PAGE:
ACEJMC Ascent logo

v. 11, #3
September 2004

Also in this issue:
One person, one vote, one time
Brown elected, replaces Spaniolo
Two-year provisional accreditation: the devil in the details
Graduate review reports defined
Council clarifies policies
Nov. 1 deadlines loom
New Council members
Member, program updates

Masthead & contact information

Council to sharpen focus on ethics

Council President Saundra Keyes intends to keep the spotlight where the previous president aimed it: on ethics in education. She said at the Council’s September meeting that she hoped to discover how the Council could foster improved ethics education. She said she wanted first to get a sense of what other organizations are doing and then to identify actions the Council could take.

“I assume this is a widely discussed issue on campuses,” Keyes said. “We should look for a way to marry the Council’s concerns to that.”

This initiative follows directly from the concerns expressed by outgoing Council President Jerry Ceppos, who devoted his farewell address at the April meeting to ethics and education.

Keyes said, “As in diversity, this topic seems appropriate for academics and professionals to address together.”

Council members offered numerous suggestions, urging a broad approach.

related links

• Ceppos’s remarks on ethics
• Poynter Institute's ethics section
• APME’s statement on ethics
• NAA 2004 Convention Report: newsroom ethics
• RTNDF Journalism Ethics Project
• PRSA’s Ethics Resources page
• AAF’s Advertising Ethics and Principles

It goes beyond the issues Ceppos mentions,” public member Judy Nadler said. “There are tools and frameworks that can be used. It would make the jobs of reporters and editors easier to have the tools.”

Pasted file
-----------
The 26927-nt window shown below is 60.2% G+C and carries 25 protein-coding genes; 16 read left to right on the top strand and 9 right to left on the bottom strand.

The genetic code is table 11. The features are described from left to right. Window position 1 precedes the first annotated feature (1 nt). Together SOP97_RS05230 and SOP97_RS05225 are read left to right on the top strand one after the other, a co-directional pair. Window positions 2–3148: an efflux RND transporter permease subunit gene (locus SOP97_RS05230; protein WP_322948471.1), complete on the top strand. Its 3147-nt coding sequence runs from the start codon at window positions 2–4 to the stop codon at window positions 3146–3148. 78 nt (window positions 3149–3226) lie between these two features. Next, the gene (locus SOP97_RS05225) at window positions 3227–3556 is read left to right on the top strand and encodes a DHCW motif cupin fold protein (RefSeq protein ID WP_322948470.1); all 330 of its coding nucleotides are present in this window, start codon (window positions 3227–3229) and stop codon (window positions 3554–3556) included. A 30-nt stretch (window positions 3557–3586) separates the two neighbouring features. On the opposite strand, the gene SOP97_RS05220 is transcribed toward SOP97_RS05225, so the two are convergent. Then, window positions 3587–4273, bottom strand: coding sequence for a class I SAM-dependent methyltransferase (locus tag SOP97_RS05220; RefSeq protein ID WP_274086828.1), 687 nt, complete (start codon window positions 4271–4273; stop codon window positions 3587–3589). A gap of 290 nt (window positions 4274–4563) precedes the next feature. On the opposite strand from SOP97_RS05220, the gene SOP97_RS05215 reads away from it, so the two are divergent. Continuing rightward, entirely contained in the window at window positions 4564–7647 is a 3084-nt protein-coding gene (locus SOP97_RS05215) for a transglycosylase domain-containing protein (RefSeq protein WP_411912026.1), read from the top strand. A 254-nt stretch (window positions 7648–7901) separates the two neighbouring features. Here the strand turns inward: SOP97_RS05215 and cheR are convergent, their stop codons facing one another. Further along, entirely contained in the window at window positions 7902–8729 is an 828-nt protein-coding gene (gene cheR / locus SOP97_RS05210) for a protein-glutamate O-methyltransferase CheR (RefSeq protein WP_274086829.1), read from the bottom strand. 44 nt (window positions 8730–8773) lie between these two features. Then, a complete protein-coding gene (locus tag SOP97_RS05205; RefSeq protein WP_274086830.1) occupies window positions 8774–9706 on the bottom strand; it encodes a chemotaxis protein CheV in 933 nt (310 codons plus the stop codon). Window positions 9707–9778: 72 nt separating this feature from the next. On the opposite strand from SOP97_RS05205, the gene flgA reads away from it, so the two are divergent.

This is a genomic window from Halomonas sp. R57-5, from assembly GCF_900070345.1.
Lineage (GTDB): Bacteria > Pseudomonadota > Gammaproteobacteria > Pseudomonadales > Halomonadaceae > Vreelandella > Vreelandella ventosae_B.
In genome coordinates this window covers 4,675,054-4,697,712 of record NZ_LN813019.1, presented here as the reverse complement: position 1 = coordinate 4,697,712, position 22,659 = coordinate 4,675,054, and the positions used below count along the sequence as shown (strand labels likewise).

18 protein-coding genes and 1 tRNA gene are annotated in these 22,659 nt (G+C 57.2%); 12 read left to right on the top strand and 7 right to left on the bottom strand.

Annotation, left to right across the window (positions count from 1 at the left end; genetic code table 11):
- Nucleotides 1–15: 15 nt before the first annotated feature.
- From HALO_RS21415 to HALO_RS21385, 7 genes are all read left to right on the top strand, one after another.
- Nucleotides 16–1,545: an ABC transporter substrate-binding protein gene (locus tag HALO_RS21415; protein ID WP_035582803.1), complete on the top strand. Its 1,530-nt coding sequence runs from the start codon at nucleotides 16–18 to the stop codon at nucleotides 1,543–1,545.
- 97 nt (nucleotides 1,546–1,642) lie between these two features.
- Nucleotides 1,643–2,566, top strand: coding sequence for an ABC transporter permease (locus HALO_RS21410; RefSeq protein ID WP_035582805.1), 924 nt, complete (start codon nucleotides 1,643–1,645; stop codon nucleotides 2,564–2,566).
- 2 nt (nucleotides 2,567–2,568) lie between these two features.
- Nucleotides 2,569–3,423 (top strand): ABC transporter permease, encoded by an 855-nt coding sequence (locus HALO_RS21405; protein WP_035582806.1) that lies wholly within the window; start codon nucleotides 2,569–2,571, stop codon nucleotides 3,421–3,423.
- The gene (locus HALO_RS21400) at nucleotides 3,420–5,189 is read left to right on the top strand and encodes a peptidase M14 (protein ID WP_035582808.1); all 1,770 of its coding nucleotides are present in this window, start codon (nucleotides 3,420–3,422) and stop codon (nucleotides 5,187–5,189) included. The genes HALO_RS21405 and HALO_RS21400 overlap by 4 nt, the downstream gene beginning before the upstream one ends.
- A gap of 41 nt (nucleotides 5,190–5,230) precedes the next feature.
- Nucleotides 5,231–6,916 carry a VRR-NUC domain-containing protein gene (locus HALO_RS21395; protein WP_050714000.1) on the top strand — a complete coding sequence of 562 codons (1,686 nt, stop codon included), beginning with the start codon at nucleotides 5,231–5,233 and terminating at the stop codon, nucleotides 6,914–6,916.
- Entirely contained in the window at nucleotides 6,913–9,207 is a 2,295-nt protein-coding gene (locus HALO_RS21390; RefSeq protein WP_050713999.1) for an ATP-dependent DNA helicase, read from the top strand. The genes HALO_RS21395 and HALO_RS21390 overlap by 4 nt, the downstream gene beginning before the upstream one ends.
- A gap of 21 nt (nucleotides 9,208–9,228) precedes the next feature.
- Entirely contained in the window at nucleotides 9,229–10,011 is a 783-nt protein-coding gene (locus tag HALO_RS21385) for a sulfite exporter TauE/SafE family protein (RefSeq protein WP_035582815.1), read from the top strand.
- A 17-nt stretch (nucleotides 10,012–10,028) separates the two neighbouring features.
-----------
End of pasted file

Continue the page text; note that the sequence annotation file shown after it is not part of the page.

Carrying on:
Judy VanSlyke Turk said she hoped the effort would extend throughout journalism and mass communications, including advertising and public relations.

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One person, one vote, one time

Two small changes — one in policy, one in bylaws — will ensure that the Council’s decisions avoid undue influence by specific individuals. In theory, current policy and bylaws would allow a single person to vote on a school three times, as team member, Committee member and Council member.

The new policy will require Committee and Council members who were site visit team members to refrain from voting on the schools they visited. They may take part in discussions, although they should not introduce information not included in the written record.

The Council will vote in May on a change in the bylaws to specify that no one may serve on both the Committee and the Council simultaneously. Current bylaws allow up to two individuals to serve on both bodies, although no one now is doing so.

The Council decided at its September meeting to make the changes, but won’t be able to adopt them formally until May because proposed amendments to bylaws must be distributed at least 60 days in advance of voting.

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Brown elected, replaces Spaniolo

The Council at its September meeting elected Trevor Brown to serve the remaining two years of Jim Spaniolo’s term on the Accrediting Committee. Brown is dean of the School of Journalism, Indiana University. Spaniolo became president of the University of Texas at Arlington in February and said the demands of the office precluded continuing as a member of the Committee.

Brown has served three previous three-year terms as a member of the Committee, including two years as vice chair and two years as chair.